Lars Ulrich wants you know that he's cool with Sean Parker. To show it, the Metallica drummer and anti-filesharing crusader didn't just share a stage with the Napster cofounder this morning - he hugged him. The occasion? Metallica's catalog is newly available on Spotify, the music service in which Parker is now an investor.
The company also announced a significant update to its service, which will aid in music discovery and make it more social overall. Like Twitter, Tumblr and now SoundCloud, the new version of Spotify will let you follow friends, artists and other influencers whose music tastes you trust. This should be a lot more useful than just seeing what everybody you know is listening to in real-time, all balled up into one stream.
Spotify is also adding a "Discover" tab, which sounds like it will borrow a page from some of the service's third party add-ons, displaying music recommendations based on listening history and social data. Digital music discovery is a notoriously tough nut to crack, so we'll have to wait and see how effective these recommendations are. Other promised features include mobile push notifications for new releases and - at long last - the option to add music to your collection without starring it or adding it to a playlist.
The new features will roll out in a desktop app update within weeks, while cross-platform availability is due next year.
Metallica's Stamp Of Approval Is A PR Win For Spotify
The Metallica deal is a significant win for Spotify, not just because the popular heavy metal band has long been a stubborn hold-out from subscription streaming services, but because of the PR coup it represents for the company. Since launching in the U.S. last summer, Spotify and similar services have faced criticism from some artists who bemoan its low royalty payments and fear that making their music available there could further cannibalize album sales.
In response, Spotify has argued that its payouts aren't as paltry as some of the early checks make them seem and that, at any rate, the service is still new and needs to build up its subscriber base to bring in more revenue. Today, the company announced that it has paid out $500 million to rights holders (mostly record labels). It now hase 20 million total users around the world, about 5 million of whom pay for the service.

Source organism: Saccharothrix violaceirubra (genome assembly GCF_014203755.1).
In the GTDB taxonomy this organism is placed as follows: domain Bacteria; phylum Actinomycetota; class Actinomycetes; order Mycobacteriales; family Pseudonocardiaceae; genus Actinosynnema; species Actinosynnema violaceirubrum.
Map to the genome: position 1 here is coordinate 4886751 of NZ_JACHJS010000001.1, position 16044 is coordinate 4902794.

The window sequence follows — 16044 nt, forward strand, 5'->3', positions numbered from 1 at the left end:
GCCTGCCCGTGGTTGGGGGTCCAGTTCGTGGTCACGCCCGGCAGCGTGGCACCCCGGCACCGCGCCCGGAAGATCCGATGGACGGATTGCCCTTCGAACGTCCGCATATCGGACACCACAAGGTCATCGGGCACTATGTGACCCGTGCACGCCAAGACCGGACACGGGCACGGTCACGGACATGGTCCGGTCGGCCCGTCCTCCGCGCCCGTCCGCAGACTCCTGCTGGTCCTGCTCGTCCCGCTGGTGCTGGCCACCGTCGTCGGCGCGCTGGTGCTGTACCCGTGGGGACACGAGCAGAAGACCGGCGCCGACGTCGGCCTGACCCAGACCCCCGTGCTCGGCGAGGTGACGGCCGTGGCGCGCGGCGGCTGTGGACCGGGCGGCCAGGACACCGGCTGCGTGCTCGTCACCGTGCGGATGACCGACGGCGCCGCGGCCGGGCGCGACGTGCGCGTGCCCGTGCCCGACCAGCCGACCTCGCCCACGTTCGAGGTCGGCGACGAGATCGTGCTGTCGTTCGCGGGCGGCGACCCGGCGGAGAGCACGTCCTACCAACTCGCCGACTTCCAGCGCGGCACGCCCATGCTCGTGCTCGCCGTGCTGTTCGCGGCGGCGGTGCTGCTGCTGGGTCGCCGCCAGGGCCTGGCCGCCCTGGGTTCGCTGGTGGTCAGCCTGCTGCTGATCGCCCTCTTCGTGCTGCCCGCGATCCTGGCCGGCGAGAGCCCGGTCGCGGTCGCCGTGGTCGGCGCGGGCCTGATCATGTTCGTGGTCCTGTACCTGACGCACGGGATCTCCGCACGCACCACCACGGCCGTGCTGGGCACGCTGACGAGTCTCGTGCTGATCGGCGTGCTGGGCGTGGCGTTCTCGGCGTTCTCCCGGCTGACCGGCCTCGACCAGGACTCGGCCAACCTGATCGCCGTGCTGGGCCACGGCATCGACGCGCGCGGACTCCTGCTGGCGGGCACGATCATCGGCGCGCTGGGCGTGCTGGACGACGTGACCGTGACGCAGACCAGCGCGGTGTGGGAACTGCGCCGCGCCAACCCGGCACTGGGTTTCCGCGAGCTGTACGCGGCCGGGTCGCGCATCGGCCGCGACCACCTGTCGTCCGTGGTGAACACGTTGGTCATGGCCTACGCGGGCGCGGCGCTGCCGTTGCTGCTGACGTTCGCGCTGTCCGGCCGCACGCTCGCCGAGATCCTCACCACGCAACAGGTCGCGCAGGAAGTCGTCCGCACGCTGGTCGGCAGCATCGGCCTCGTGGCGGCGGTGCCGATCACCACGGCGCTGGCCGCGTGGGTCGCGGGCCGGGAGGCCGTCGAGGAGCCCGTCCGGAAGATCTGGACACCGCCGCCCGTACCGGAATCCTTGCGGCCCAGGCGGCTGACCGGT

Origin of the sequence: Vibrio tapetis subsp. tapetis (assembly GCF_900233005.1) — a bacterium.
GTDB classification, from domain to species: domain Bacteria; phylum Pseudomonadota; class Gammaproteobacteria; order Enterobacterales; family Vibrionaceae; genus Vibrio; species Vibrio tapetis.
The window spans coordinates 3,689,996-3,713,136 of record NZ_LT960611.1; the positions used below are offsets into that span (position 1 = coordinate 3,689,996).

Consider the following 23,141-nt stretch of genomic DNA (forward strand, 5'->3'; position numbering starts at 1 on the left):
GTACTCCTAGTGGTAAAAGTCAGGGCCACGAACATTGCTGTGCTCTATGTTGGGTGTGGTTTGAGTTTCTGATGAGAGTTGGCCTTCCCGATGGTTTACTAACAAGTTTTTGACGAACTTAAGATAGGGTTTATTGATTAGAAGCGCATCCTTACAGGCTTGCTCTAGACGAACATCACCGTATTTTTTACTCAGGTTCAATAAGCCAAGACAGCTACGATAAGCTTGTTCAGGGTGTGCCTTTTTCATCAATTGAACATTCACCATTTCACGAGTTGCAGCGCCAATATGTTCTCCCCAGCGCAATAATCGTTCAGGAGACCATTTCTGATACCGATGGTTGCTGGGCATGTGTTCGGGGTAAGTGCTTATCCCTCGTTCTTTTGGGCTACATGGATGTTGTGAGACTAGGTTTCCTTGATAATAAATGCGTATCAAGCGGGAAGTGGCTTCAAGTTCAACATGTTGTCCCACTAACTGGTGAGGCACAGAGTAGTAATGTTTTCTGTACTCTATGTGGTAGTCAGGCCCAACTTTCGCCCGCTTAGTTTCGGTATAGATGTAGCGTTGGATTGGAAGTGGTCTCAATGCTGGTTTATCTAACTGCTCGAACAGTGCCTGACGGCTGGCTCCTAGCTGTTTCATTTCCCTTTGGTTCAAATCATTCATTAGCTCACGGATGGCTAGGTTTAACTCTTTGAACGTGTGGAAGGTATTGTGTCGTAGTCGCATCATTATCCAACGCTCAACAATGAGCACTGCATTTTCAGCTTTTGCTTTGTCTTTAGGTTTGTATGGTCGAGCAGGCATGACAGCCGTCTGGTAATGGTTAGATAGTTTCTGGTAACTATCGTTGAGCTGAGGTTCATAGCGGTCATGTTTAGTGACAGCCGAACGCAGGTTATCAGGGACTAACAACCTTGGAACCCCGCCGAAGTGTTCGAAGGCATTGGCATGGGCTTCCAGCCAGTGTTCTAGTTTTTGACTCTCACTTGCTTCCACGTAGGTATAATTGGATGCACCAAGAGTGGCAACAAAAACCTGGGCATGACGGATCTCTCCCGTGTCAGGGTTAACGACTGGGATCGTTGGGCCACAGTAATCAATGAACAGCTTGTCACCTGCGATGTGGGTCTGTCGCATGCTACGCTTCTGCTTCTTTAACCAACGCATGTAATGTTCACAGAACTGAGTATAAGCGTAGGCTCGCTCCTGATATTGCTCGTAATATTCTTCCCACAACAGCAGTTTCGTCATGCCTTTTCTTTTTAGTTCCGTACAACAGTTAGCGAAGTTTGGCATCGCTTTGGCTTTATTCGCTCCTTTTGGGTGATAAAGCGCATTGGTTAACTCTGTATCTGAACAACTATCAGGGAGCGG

In some ways, Spotify isn't all that different from Napster, at least from the consumer's perspective. It's a place you can go, search for music you want to hear, click a button and get access to it. One difference is that on Spotify, you can't download the tracks and keep them. More importantly, the Swedish startup has crafted a business model that allows it to pay music labels and other rights holders, a detail Napster never bothered to worry about and which ultimately led to the service's demise.
Crafting that model - and getting buy-in from artists and labels - hasn't been easy for Spotify. That's why it took the service so long to secure deals and finally launch in the U.S. Even now, as it grows in leaps and bounds, the company struggles with artists threatening to jump ship over the royalties issue.
That's why the endorsement of Lars Ulrich is a huge deal. Here's one of the most prominent, most vocal critics of Napster and unauthorized file-sharing giving a very public nod to streaming services. Ulrich is essentially acknowledging that this might in fact be the future of the music industry, or at least a central part of it.
There's no word on how much Spotify had to fork over to get the rights to stream Metallica's music (nor should listeners hold their breath for The Beatles or Led Zeppelin to show up soon). But whatever the price tag, it's a big deal for Spotify to simultaneously assuage artist concerns and nab a few more listeners in the process.